# Chi-Square Goodness of Fit Test: Definition, Formula, and Example

Chi-Square goodness of fit test is used to determine whether or not a categorical variable follows a hypothesized distribution.

This tutorial explains the following:

• The motivation for performing a Chi-Square goodness of fit test.
• The formula to perform a Chi-Square goodness of fit test.
• An example of how to perform a Chi-Square goodness of fit test.

### Chi-Square Goodness of Fit Test: Motivation

A Chi-Square goodness of fit test can be used in a wide variety of settings. Here are a few examples:

• We want to know if a die is fair, so we roll it 50 times and record the number of times it lands on each number.
• We want to know if an equal number of people come into a shop each day of the week, so we count the number of people who come in each day during a random week.
• We want to know if the percentage of M&M’s that come in a bag are as follows: 20% yellow, 30% blue, 30% red, 20% other. To test this, we open a random bag of M&M’s and count how many of each color appear.

In each of these scenarios, we want to know if some variable follows a hypothesized distribution. In each scenario, we can use a Chi-Square goodness of fit test to determine if there is a statistically significant difference in the number of expected counts for each level of a variable compared to the observed counts.

### Chi-Square Goodness of Fit Test: Formula

A Chi-Square goodness of fit test uses the following null and alternative hypotheses:

• H0: (null hypothesis) A variable follows a hypothesized distribution.
• H1: (alternative hypothesis) A variable does not follow a hypothesized distribution.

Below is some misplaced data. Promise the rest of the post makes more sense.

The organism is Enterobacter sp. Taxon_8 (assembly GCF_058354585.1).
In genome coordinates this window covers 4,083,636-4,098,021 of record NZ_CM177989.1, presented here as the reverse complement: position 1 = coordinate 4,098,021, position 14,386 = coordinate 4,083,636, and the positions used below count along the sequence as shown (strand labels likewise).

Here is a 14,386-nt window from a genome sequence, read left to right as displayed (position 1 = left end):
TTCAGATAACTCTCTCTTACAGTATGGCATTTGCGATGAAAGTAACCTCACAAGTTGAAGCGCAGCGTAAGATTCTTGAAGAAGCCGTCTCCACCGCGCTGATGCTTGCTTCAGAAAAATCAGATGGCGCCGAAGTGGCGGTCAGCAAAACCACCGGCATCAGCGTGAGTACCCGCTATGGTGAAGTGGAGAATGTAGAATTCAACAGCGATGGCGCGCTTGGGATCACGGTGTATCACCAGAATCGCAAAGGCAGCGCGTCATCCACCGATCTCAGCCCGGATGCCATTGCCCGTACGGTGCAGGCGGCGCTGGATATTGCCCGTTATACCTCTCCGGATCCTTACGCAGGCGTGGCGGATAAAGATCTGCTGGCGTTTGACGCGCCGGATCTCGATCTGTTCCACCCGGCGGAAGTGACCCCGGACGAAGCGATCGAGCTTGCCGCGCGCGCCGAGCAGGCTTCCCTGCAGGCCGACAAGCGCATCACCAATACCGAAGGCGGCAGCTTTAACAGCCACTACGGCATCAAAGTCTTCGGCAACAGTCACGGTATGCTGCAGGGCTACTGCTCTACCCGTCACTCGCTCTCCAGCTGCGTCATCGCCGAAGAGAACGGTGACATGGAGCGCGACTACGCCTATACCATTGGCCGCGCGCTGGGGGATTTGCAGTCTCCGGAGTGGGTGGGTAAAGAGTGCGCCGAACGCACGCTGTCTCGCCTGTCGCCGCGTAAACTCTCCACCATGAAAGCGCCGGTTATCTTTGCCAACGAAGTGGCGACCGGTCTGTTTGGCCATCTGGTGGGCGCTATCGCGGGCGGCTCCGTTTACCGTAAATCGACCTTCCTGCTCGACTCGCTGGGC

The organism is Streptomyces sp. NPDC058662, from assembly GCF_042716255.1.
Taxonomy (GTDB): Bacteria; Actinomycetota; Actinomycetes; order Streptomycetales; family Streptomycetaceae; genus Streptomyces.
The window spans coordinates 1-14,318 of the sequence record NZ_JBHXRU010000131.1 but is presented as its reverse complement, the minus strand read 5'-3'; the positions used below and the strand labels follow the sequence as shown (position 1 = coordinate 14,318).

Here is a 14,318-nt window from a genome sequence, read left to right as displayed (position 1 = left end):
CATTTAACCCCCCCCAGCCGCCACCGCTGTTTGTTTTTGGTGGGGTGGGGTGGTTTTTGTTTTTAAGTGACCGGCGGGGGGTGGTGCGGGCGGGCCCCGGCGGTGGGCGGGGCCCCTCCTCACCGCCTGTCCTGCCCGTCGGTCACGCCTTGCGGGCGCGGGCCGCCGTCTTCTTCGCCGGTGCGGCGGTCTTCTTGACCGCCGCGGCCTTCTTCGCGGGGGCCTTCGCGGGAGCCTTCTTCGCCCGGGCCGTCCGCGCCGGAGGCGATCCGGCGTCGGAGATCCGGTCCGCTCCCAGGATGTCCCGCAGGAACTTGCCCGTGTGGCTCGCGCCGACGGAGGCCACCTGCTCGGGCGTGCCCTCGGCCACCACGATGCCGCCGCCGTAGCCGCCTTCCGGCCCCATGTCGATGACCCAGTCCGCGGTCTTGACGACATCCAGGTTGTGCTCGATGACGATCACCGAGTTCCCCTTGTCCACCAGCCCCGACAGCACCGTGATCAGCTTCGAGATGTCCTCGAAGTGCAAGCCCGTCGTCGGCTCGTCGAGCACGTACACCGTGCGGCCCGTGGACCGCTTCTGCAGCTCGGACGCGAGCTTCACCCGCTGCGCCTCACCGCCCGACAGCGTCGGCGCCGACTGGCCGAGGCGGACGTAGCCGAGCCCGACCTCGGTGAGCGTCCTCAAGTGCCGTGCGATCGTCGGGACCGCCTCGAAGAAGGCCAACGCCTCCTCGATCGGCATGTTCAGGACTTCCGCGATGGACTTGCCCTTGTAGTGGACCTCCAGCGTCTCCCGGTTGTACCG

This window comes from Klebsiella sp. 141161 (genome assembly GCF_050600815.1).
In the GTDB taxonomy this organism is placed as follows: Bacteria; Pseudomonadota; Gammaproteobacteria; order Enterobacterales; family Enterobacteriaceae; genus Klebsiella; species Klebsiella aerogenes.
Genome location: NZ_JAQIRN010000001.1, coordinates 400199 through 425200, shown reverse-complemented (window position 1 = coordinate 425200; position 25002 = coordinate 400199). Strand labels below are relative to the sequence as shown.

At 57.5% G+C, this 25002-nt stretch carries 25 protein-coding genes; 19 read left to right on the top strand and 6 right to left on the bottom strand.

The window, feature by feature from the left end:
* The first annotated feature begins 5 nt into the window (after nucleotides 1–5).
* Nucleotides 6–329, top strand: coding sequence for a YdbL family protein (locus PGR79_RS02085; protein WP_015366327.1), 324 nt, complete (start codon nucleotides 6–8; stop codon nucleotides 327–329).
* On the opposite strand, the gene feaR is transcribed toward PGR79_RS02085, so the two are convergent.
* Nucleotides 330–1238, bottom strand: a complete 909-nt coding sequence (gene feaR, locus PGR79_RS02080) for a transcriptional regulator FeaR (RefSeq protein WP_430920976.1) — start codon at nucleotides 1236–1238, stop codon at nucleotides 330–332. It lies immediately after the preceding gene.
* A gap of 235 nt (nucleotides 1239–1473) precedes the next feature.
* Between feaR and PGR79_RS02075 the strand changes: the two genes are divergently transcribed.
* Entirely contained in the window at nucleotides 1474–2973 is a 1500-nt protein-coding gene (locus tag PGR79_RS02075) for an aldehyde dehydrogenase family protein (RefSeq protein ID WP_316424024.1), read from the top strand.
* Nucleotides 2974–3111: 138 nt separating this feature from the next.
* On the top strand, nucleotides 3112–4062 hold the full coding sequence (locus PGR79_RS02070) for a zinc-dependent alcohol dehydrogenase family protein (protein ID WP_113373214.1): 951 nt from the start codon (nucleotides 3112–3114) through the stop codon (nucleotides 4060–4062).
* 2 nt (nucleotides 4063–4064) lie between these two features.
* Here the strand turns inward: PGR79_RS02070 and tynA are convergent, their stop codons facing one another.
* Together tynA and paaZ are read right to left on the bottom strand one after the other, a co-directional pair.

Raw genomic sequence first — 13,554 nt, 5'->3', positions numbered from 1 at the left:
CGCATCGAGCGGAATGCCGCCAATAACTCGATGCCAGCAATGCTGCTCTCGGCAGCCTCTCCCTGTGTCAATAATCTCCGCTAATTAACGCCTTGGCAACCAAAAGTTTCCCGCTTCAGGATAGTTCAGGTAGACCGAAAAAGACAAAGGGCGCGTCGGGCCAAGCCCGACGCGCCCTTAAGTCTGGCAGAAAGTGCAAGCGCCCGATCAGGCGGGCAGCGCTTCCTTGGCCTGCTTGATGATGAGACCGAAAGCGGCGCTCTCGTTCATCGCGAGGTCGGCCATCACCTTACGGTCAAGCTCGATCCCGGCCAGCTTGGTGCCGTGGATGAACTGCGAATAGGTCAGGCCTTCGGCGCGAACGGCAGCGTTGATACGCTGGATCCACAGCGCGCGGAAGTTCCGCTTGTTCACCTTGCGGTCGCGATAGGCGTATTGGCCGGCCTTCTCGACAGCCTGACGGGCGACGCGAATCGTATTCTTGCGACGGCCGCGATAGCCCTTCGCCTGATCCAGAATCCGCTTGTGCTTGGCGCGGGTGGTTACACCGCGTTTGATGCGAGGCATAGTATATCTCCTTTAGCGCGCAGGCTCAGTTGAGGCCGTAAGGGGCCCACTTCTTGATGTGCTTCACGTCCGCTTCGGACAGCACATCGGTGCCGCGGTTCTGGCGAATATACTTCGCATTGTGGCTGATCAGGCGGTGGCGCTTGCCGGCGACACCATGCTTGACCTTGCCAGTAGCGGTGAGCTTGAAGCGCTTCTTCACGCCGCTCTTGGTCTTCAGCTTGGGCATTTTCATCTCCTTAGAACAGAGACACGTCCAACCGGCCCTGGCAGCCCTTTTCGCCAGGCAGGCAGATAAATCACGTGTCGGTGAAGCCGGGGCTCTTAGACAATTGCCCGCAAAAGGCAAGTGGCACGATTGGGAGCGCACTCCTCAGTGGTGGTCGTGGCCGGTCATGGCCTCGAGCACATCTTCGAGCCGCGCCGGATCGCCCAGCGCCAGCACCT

We use the following formula to calculate the Chi-Square test statistic X2:

X2 = Σ(O-E)2 / E

where:

• Σ: is a fancy symbol that means “sum”
• O: observed value
• E: expected value

If the p-value that corresponds to the test statistic X2 with n-1 degrees of freedom (where n is the number of categories) is less than your chosen significance level (common choices are 0.10, 0.05, and 0.01) then you can reject the null hypothesis.

### Chi-Square Goodness of Fit Test: Example

A shop owner claims that an equal number of customers come into his shop each weekday. To test this hypothesis, an independent researcher records the number of customers that come into the shop on a given week and finds the following:

• Monday: 50 customers
• Tuesday: 60 customers
• Wednesday: 40 customers
• Thursday: 47 customers
• Friday: 53 customers

We will use the following steps to perform a Chi-Square goodness of fit test to determine if the data is consistent with the shop owner’s claim.

Step 1: Define the hypotheses.

We will perform the Chi-Square goodness of fit test using the following hypotheses:

• H0An equal number of customers come into the shop each day.
• H1An equal number of customers do not come into the shop each day.

Step 2: Calculate (O-E)2 / E for each day.

There were a total of 250 customers that came into the shop during the week. Thus, if we expected an equal amount to come in each day then the expected value “E” for each day would be 50.

• Monday: (50-50)2 / 50 = 0
• Tuesday: (60-50)2 / 50 = 2
• Wednesday: (40-50)2 / 50 = 2
• Thursday: (47-50)2 / 50 = 0.18
• Friday: (53-50)2 / 50 = 0.18

Step 3: Calculate the test statistic X2.

X= Σ(O-E)2 / E = 0 + 2 + 2 + 0.18 + 0.18 = 4.36

Step 4: Calculate the p-value of the test statistic X2.

According to the Chi-Square Score to P Value Calculator, the p-value associated with X2 = 4.36 and n-1 = 5-1 = 4 degrees of freedom is 0.359472.

Step 5: Draw a conclusion.

Since this p-value is not less than 0.05, we fail to reject the null hypothesis. This means we do not have sufficient evidence to say that the true distribution of customers is different from the distribution that the shop owner claimed.

Note: You can also perform this entire test by simply using the Chi-Square Goodness of Fit Test Calculator.